OBJECTIVE

To determine trends in the incidence of major diabetes-related complications in Australia.

RESEARCH DESIGN AND METHODS

This study included 70,885 people with type 1 and 1,089,270 people with type 2 diabetes registered on the Australian diabetes registry followed from July 2010 to June 2019. Outcomes (hospitalization for myocardial infarction [MI], stroke, heart failure [HF], lower-extremity amputation [LEA], hypoglycemia, and hyperglycemia) were obtained via linkage to hospital admissions databases. Trends over time in the age-adjusted incidence of hospitalizations were analyzed using joinpoint regression and summarized as annual percent changes (APCs).

RESULTS

In type 1 diabetes, the incidence of all complications remained stable, except for stroke, which increased from 2010–2011 to 2018–2019 (financial years; APC: +2.5% [95% CI 0.1, 4.8]), and hyperglycemia, which increased from 2010–2011 to 2016–2017 (APC: +2.7% [1.0, 4.5]). In type 2 diabetes, the incidence of stroke remained stable, while the incidence of MI decreased from 2012–2013 to 2018–2019 (APC: −1.7% [95% CI −2.8, −0.5]), as did the incidence of HF and hypoglycemia from 2010–2011 to 2018–2019 (APCs: −0.8% [−1.5, 0.0] and −5.3% [−6.7, −3.9], respectively); the incidence of LEA and hyperglycemia increased (APCs: +3.1% [1.9, 4.4], and +7.4% [5.9, 9.0]). Most trends were consistent by sex, but differed by age; in type 2 diabetes most improvements were confined to individuals aged ≥60 years.

CONCLUSIONS

Trends in admissions for diabetes-related complications were largely stable in type 1 diabetes. In type 2 diabetes, hospitalization rates for MI, HF, and hypoglycemia fell over time, while increasing for LEA and hyperglycemia.

The cost and personal burden of diabetes is in large part attributable to common major diabetes-related complications, such as acute myocardial infarction (MI), stroke, and lower extremity amputations (LEA) (1,2). Concomitant with the large worldwide increase in diabetes prevalence, there has also been a large increase in the burden of diabetes-related complications in recent decades (3). However, the nature of diabetes-related complications appears to be shifting across the world.

In the U.S., the incidence of MI, stroke, LEA, end-stage kidney disease, and death from hyperglycemic crisis fell from 1990 to 2010 (4), before increasing from 2010 to 2015 (5). Other U.S. analyses show similar stabilization or increase in the incidence of several major diabetes-related complications in recent years (68). However, overall health in the U.S. has progressively worsened in the last decade (9), and the U.S. health care system is increasingly an outlier among high-income countries. Thus, whether the resurgence generalizes to other populations with diabetes is unclear. Data from other high-income countries have been published, yet the trends, like U.S. data, are usually not stratified by type of diabetes (1012) or only focus on one type of diabetes (1318), and data from 2015 onward are scarce.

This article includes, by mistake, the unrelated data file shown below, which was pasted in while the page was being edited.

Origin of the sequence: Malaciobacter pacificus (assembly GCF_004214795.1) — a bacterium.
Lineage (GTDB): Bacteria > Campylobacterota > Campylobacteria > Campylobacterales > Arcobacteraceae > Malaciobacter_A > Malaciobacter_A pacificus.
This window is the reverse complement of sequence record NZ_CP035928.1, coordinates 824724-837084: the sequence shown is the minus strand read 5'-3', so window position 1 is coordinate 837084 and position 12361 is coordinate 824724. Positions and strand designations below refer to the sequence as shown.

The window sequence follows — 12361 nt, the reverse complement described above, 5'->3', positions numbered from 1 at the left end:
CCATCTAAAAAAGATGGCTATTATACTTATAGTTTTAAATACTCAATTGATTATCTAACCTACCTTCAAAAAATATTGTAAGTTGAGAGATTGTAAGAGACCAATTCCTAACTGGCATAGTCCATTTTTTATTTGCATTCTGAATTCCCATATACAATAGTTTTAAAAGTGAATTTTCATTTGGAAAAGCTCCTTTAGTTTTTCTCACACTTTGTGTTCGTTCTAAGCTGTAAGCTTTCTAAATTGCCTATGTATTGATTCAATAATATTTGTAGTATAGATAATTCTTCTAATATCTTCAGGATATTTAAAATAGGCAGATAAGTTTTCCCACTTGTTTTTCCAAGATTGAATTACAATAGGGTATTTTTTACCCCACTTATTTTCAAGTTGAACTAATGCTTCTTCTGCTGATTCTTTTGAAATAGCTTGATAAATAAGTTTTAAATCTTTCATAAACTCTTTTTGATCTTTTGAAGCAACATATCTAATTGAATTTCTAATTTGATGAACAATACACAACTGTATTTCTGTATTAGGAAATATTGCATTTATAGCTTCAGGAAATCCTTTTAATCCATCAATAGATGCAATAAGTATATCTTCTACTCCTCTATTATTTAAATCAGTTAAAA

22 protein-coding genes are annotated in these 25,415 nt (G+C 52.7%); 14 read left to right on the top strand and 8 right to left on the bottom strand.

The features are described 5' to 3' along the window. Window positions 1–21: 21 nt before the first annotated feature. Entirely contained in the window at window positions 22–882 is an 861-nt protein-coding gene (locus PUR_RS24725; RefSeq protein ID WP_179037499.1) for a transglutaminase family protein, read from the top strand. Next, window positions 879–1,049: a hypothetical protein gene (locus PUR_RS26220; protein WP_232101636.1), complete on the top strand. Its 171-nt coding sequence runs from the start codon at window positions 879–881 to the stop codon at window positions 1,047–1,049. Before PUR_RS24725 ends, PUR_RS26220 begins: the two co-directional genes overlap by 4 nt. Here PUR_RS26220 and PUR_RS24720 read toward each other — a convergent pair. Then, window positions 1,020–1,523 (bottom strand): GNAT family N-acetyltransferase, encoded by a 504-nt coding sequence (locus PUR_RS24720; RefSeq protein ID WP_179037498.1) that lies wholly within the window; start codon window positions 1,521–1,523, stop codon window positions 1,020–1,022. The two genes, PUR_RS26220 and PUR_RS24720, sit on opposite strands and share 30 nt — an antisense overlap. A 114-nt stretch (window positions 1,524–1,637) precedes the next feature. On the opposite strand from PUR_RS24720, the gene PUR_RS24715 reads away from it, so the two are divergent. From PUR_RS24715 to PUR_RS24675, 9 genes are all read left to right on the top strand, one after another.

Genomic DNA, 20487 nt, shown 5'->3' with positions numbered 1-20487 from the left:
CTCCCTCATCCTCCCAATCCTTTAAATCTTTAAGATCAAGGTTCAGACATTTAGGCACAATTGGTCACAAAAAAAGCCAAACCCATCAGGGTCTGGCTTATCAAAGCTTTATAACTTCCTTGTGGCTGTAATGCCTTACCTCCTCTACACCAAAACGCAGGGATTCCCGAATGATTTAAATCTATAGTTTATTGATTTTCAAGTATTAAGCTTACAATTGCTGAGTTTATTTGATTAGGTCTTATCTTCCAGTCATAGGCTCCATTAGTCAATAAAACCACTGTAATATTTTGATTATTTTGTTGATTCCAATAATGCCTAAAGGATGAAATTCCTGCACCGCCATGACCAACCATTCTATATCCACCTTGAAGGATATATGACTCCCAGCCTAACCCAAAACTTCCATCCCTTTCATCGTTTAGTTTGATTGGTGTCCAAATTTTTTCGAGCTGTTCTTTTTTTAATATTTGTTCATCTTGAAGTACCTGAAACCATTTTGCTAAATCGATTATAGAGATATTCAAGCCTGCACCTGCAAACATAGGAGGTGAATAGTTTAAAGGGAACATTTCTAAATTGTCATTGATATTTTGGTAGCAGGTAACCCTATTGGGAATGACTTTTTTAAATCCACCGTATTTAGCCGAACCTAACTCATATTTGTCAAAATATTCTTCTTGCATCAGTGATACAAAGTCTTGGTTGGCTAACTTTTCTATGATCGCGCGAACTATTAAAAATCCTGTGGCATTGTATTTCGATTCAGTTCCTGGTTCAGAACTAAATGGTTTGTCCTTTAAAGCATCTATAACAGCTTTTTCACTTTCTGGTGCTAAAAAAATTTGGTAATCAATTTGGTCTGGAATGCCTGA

Trends in diabetes-related complications since 2015 are of particular interest due to the high uptake of newer antihyperglycemic drug classes occurring during this period (Morton et al., unpublished data). Correspondingly, it will also be important to contrast recent trends in diabetes-related complications by diabetes type, as this may provide insight into which changes are due to more general improvements in diabetes care versus specific effects of new drug classes (because newer drug classes are only widely available for people with type 2 diabetes in Australia). These trends are not only critical to our understanding of recent performance of diabetes care but will also guide health policy and strategy into the future.

Therefore, to estimate trends in the incidence of major diabetes-related complications in people with type 1 and type 2 diabetes in Australia from 2010 to 2019, we linked the Australian diabetes registry, one of the largest in the world, to hospital admission databases in four Australian states.

Data Sources

The population for this study was derived from the National Diabetes Services Scheme (NDSS), the Australian diabetes registry, which is estimated to capture 80–90% of all people with diagnosed diabetes in Australia (19). We included NDSS registrants with type 1 or type 2 diabetes from the states of Victoria, New South Wales, the Australian Capital Territory, and Queensland (∼80% of all people on the NDSS) who were registered on the NDSS as of 1 July 2010 and all new registrants up until 30 June 2019. A health care practitioner assigns diabetes type at the time of registration on the NDSS; however, we also required several clinical characteristics to be satisfied for assignment of diabetes type in this study (Supplementary Appendix). Our analysis was restricted to Australians who do not identify as Aboriginal or Torres Strait Islander because Aboriginal and Torres Strait Islander Australians are able to access services the NDSS provides via separate programs and are consequently not well represented on the NDSS.